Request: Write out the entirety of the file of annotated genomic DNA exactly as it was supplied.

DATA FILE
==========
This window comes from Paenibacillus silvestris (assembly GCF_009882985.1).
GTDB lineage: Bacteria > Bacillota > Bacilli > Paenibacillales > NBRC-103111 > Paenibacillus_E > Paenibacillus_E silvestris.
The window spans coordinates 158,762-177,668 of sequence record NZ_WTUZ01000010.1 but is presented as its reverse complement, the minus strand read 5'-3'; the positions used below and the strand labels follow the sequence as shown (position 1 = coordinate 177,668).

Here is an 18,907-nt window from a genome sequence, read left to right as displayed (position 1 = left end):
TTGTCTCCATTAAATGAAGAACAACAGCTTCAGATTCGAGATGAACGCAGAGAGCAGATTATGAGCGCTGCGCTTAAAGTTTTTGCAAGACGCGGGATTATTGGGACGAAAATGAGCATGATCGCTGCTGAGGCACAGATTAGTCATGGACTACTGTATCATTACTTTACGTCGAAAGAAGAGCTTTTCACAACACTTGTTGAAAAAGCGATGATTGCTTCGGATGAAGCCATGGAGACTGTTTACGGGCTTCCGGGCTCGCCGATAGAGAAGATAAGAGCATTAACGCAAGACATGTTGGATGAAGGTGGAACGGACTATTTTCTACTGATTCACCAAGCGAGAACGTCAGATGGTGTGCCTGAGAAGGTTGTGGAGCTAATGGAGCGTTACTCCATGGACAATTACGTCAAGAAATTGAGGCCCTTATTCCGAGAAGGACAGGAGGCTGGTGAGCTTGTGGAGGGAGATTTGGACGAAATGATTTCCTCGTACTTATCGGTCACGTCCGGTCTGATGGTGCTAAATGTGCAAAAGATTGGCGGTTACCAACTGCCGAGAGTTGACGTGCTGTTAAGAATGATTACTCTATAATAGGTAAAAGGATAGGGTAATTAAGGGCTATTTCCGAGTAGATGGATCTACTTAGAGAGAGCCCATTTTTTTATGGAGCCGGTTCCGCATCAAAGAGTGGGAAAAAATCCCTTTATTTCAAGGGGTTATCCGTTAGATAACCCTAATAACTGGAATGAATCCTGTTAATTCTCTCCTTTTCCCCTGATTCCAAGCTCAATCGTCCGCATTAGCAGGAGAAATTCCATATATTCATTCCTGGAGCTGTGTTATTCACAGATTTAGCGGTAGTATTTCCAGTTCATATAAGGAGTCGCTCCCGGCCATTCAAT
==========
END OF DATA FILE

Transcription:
This window comes from Paenibacillus silvestris (assembly GCF_009882985.1).
GTDB lineage: Bacteria > Bacillota > Bacilli > Paenibacillales > NBRC-103111 > Paenibacillus_E > Paenibacillus_E silvestris.
The window spans coordinates 158,762-177,668 of sequence record NZ_WTUZ01000010.1 but is presented as its reverse complement, the minus strand read 5'-3'; the positions used below and the strand labels follow the sequence as shown (position 1 = coordinate 177,668).

Here is an 18,907-nt window from a genome sequence, read left to right as displayed (position 1 = left end):
TTGTCTCCATTAAATGAAGAACAACAGCTTCAGATTCGAGATGAACGCAGAGAGCAGATTATGAGCGCTGCGCTTAAAGTTTTTGCAAGACGCGGGATTATTGGGACGAAAATGAGCATGATCGCTGCTGAGGCACAGATTAGTCATGGACTACTGTATCATTACTTTACGTCGAAAGAAGAGCTTTTCACAACACTTGTTGAAAAAGCGATGATTGCTTCGGATGAAGCCATGGAGACTGTTTACGGGCTTCCGGGCTCGCCGATAGAGAAGATAAGAGCATTAACGCAAGACATGTTGGATGAAGGTGGAACGGACTATTTTCTACTGATTCACCAAGCGAGAACGTCAGATGGTGTGCCTGAGAAGGTTGTGGAGCTAATGGAGCGTTACTCCATGGACAATTACGTCAAGAAATTGAGGCCCTTATTCCGAGAAGGACAGGAGGCTGGTGAGCTTGTGGAGGGAGATTTGGACGAAATGATTTCCTCGTACTTATCGGTCACGTCCGGTCTGATGGTGCTAAATGTGCAAAAGATTGGCGGTTACCAACTGCCGAGAGTTGACGTGCTGTTAAGAATGATTACTCTATAATAGGTAAAAGGATAGGGTAATTAAGGGCTATTTCCGAGTAGATGGATCTACTTAGAGAGAGCCCATTTTTTTATGGAGCCGGTTCCGCATCAAAGAGTGGGAAAAAATCCCTTTATTTCAAGGGGTTATCCGTTAGATAACCCTAATAACTGGAATGAATCCTGTTAATTCTCTCCTTTTCCCCTGATTCCAAGCTCAATCGTCCGCATTAGCAGGAGAAATTCCATATATTCATTCCTGGAGCTGTGTTATTCACAGATTTAGCGGTAGTATTTCCAGTTCATATAAGGAGTCGCTCCCGGCCATTCAAT